It was cold and gloomy when we hopped aboard the Zodiacs taking us from the ship to Port Arthur. Appropriate weather for our visit to Tasmania’s infamous convict prison. This is the way arriving prisoners would have seen it. From the water. If you got sent here, you were in for it, mate. The system used here was concocted by a British sadist named Jeremy Bentham who described is as “a machine for grinding rogues into honest men.”
I don’t know how many honest men emerged from the cramped, dank quarters of the prison. Not many, I reckon. The cogs of Bentham’s machine included discipline and punishment for the slightest offense. The cat-o’-nine-tails was a popular form of punishment but the biggest form of torture was psychological torture. The coffin-sized cells in an area called the Separate Prison were for “prisoners of bad character” who had hoods placed over their heads and were forbidden from talking. They were locked into these cells for 23 hours each day with just one hour a day allowed for exercise, alone, in a high-walled yard. Can you imagine? No wonder so many of the prisoners ended up going crazy. So much for reforming criminals into “honest men.”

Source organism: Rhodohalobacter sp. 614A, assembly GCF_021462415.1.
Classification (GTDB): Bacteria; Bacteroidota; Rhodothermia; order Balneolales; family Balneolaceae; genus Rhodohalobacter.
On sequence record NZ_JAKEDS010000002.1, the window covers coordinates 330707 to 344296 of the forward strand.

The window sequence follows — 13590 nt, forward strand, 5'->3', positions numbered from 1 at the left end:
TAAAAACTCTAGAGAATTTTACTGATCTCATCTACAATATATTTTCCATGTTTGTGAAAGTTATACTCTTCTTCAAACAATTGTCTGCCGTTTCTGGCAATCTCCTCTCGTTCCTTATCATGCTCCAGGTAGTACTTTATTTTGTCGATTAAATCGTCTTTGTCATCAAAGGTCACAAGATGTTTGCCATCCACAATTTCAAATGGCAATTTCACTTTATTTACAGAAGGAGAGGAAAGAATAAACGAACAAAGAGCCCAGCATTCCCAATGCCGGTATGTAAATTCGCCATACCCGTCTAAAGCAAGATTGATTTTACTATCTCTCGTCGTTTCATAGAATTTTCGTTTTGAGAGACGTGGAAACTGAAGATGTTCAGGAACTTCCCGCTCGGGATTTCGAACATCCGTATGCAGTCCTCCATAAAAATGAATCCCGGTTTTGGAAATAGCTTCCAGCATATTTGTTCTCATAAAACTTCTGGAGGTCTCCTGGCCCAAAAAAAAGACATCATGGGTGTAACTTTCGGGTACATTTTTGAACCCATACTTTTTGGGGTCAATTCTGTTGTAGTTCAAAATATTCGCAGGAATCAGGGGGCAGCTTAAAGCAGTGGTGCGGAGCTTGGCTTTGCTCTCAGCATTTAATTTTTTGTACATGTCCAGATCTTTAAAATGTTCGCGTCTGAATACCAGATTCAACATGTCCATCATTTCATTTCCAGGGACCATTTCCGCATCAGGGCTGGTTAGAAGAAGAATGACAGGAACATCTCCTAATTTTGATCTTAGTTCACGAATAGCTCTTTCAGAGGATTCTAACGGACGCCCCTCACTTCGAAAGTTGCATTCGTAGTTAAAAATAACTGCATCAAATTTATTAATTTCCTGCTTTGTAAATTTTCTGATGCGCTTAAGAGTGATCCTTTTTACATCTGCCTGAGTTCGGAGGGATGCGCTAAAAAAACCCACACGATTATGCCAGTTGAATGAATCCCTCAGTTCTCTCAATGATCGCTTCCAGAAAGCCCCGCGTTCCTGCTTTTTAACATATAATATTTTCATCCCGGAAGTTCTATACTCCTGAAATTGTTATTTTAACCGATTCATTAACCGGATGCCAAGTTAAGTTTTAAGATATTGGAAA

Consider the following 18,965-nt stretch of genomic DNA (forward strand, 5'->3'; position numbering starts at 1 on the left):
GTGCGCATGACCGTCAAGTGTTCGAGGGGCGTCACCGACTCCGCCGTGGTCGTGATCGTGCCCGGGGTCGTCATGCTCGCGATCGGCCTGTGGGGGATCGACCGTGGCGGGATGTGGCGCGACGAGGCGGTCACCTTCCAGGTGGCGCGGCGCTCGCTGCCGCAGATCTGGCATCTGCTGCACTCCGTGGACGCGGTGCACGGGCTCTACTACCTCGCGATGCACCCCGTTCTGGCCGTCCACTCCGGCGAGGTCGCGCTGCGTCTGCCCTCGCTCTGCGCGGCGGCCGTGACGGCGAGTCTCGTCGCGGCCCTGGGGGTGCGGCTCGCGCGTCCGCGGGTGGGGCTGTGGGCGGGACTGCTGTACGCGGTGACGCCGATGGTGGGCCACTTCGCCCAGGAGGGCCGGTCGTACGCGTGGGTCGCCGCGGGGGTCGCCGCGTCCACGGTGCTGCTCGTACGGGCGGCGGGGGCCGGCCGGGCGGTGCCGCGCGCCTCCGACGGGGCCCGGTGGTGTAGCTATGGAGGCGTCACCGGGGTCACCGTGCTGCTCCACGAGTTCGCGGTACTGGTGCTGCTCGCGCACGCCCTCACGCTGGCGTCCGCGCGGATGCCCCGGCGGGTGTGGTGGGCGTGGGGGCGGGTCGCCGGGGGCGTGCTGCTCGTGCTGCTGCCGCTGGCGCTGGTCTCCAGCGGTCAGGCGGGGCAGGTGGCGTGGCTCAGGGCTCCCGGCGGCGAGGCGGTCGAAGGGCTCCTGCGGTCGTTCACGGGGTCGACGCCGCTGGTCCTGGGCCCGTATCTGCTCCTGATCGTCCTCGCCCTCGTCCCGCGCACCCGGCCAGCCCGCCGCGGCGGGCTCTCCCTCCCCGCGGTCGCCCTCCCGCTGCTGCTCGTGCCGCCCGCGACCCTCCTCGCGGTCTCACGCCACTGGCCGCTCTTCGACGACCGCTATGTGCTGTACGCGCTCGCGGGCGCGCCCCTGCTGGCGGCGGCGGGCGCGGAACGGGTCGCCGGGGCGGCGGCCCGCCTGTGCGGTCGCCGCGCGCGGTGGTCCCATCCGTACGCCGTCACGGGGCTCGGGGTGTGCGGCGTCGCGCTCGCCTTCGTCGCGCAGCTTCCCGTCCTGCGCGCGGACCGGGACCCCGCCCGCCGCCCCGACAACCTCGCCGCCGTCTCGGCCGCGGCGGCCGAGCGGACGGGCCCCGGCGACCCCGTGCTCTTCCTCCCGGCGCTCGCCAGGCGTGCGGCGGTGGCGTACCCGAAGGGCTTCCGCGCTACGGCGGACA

I walked around the ruins of the prison and even sat in one of the brick-walled cells looking out at the harbor where whisps of low-lying clouds, like smoke, floated over the dark waters, trying to imagine what must have gone through the heads of the men who stared out at this same scene a hundred and fifty years ago. How hopeless you would feel.
After touring the prison, we were given the option of taking a boat to the nearby Isle of the Dead where some 1100 of the convicts (most of whom died from respiratory disease in this cold and dank spot) were buried, but I declined. It was just too sad.